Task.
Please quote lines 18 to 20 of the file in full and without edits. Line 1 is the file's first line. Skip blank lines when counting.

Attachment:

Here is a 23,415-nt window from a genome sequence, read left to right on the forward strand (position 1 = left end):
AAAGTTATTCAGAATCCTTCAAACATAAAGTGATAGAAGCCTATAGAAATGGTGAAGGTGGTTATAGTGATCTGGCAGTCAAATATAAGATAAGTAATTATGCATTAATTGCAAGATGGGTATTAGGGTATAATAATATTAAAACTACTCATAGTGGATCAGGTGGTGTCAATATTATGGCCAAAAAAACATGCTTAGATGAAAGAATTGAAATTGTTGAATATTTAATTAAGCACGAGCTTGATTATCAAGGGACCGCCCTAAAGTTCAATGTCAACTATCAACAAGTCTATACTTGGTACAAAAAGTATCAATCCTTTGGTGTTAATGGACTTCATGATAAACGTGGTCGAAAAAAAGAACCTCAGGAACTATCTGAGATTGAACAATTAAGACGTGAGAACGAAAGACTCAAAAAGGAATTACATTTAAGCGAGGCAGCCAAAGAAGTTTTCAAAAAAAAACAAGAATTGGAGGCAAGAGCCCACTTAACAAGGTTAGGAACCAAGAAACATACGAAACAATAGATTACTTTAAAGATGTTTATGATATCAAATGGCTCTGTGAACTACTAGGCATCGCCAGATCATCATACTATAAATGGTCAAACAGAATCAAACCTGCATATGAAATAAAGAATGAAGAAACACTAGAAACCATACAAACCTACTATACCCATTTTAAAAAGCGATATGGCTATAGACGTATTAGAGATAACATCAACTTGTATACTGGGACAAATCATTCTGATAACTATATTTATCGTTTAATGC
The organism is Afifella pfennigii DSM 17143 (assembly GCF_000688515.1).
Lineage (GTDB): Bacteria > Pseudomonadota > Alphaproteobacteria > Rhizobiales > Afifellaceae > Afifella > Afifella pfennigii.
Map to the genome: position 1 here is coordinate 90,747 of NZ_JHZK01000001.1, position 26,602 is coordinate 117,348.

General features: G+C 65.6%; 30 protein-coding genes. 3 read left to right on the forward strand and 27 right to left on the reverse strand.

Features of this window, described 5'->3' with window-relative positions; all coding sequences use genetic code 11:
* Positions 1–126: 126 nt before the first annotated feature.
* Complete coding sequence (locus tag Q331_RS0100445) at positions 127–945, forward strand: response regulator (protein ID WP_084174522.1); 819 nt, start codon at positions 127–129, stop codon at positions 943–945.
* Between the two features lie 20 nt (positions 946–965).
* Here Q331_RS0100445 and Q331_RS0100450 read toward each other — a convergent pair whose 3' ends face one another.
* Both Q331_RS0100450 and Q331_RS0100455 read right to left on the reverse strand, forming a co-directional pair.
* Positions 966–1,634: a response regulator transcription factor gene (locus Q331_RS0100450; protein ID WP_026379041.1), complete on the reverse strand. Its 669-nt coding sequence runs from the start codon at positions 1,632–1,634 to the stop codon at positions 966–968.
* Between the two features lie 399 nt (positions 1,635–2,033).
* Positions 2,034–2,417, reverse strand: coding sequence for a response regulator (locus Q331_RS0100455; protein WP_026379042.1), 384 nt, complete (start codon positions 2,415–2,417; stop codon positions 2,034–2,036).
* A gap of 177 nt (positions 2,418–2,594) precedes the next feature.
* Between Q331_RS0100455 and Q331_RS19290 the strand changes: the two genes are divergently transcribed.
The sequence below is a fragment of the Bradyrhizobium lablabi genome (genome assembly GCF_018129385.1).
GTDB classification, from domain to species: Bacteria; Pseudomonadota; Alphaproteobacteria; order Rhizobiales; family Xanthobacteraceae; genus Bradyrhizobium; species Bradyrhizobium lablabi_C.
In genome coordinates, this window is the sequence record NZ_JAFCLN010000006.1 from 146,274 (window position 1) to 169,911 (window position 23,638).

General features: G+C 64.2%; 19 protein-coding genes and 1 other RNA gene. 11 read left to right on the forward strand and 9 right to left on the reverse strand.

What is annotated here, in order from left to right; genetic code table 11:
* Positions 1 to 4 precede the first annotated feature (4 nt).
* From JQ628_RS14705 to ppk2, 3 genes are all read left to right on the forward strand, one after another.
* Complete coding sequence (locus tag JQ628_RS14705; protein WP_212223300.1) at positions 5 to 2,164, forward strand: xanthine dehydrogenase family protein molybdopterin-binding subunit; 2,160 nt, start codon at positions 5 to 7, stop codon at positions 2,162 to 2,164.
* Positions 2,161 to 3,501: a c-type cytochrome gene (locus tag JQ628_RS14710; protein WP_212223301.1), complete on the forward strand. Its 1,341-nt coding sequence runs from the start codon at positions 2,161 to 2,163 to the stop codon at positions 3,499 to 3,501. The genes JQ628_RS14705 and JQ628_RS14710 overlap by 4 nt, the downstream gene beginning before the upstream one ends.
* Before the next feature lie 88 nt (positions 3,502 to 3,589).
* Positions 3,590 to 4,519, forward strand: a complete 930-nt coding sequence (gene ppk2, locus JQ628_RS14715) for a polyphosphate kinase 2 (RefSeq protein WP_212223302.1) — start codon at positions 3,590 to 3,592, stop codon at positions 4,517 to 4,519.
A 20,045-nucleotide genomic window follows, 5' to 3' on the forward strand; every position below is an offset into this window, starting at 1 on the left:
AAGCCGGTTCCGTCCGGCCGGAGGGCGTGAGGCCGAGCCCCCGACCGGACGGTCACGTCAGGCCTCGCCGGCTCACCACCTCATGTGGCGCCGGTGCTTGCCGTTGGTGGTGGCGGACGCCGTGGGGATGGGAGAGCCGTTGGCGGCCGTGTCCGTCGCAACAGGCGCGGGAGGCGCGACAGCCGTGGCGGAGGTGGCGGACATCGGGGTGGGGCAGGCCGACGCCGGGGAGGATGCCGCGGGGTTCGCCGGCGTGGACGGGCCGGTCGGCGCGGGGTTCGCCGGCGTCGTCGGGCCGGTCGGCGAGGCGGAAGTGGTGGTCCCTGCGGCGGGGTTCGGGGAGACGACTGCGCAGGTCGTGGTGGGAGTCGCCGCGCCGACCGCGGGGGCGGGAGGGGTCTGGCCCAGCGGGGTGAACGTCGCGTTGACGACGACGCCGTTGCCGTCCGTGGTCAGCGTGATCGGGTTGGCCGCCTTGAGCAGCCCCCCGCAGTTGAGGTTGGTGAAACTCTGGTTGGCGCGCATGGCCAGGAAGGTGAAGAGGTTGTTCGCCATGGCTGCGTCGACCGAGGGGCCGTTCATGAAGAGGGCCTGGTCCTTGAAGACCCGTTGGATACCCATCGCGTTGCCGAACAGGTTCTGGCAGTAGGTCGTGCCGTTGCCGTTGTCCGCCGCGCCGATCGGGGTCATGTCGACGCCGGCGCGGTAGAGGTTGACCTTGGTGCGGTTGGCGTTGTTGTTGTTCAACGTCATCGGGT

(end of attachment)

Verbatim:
The sequence below is a fragment of the Bradyrhizobium lablabi genome (genome assembly GCF_018129385.1).
GTDB classification, from domain to species: Bacteria; Pseudomonadota; Alphaproteobacteria; order Rhizobiales; family Xanthobacteraceae; genus Bradyrhizobium; species Bradyrhizobium lablabi_C.
In genome coordinates, this window is the sequence record NZ_JAFCLN010000006.1 from 146,274 (window position 1) to 169,911 (window position 23,638).